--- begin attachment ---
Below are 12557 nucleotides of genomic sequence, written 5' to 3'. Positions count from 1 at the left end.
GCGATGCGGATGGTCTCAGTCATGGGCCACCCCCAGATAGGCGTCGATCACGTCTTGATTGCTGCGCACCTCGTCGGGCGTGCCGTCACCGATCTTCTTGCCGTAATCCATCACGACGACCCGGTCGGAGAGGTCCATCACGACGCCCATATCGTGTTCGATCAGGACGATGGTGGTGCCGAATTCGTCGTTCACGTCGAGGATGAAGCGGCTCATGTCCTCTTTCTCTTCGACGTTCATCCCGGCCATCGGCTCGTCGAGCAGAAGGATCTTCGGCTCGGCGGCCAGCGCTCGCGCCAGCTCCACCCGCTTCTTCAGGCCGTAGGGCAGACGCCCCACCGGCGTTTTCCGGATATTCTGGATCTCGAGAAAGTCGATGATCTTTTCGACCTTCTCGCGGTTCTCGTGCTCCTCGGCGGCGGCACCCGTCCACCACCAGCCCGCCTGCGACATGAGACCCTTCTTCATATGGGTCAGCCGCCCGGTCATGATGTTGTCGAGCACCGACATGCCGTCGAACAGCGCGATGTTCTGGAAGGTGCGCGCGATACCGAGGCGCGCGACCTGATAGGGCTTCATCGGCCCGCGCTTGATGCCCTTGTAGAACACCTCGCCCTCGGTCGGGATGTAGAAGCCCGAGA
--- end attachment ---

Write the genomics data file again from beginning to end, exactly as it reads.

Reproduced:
Below are 12557 nucleotides of genomic sequence, written 5' to 3'. Positions count from 1 at the left end.
GCGATGCGGATGGTCTCAGTCATGGGCCACCCCCAGATAGGCGTCGATCACGTCTTGATTGCTGCGCACCTCGTCGGGCGTGCCGTCACCGATCTTCTTGCCGTAATCCATCACGACGACCCGGTCGGAGAGGTCCATCACGACGCCCATATCGTGTTCGATCAGGACGATGGTGGTGCCGAATTCGTCGTTCACGTCGAGGATGAAGCGGCTCATGTCCTCTTTCTCTTCGACGTTCATCCCGGCCATCGGCTCGTCGAGCAGAAGGATCTTCGGCTCGGCGGCCAGCGCTCGCGCCAGCTCCACCCGCTTCTTCAGGCCGTAGGGCAGACGCCCCACCGGCGTTTTCCGGATATTCTGGATCTCGAGAAAGTCGATGATCTTTTCGACCTTCTCGCGGTTCTCGTGCTCCTCGGCGGCGGCACCCGTCCACCACCAGCCCGCCTGCGACATGAGACCCTTCTTCATATGGGTCAGCCGCCCGGTCATGATGTTGTCGAGCACCGACATGCCGTCGAACAGCGCGATGTTCTGGAAGGTGCGCGCGATACCGAGGCGCGCGACCTGATAGGGCTTCATCGGCCCGCGCTTGATGCCCTTGTAGAACACCTCGCCCTCGGTCGGGATGTAGAAGCCCGAGA